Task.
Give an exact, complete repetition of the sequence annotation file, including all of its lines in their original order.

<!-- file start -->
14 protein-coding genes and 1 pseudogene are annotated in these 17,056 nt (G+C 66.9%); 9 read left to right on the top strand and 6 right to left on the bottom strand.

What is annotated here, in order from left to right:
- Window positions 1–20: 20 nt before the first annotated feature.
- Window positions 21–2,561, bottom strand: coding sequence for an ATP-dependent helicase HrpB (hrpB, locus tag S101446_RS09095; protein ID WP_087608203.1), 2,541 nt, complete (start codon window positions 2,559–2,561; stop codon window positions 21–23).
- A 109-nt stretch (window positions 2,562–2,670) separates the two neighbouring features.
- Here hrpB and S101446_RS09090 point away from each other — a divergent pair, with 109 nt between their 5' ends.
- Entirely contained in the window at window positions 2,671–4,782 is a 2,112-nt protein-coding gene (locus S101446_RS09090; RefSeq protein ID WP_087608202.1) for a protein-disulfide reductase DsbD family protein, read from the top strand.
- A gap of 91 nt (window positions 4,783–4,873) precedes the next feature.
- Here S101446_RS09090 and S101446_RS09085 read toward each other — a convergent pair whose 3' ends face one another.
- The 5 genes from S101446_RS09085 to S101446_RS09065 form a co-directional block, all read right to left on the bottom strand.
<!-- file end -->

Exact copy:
14 protein-coding genes and 1 pseudogene are annotated in these 17,056 nt (G+C 66.9%); 9 read left to right on the top strand and 6 right to left on the bottom strand.

What is annotated here, in order from left to right:
- Window positions 1–20: 20 nt before the first annotated feature.
- Window positions 21–2,561, bottom strand: coding sequence for an ATP-dependent helicase HrpB (hrpB, locus tag S101446_RS09095; protein ID WP_087608203.1), 2,541 nt, complete (start codon window positions 2,559–2,561; stop codon window positions 21–23).
- A 109-nt stretch (window positions 2,562–2,670) separates the two neighbouring features.
- Here hrpB and S101446_RS09090 point away from each other — a divergent pair, with 109 nt between their 5' ends.
- Entirely contained in the window at window positions 2,671–4,782 is a 2,112-nt protein-coding gene (locus S101446_RS09090; RefSeq protein ID WP_087608202.1) for a protein-disulfide reductase DsbD family protein, read from the top strand.
- A gap of 91 nt (window positions 4,783–4,873) precedes the next feature.
- Here S101446_RS09090 and S101446_RS09085 read toward each other — a convergent pair whose 3' ends face one another.
- The 5 genes from S101446_RS09085 to S101446_RS09065 form a co-directional block, all read right to left on the bottom strand.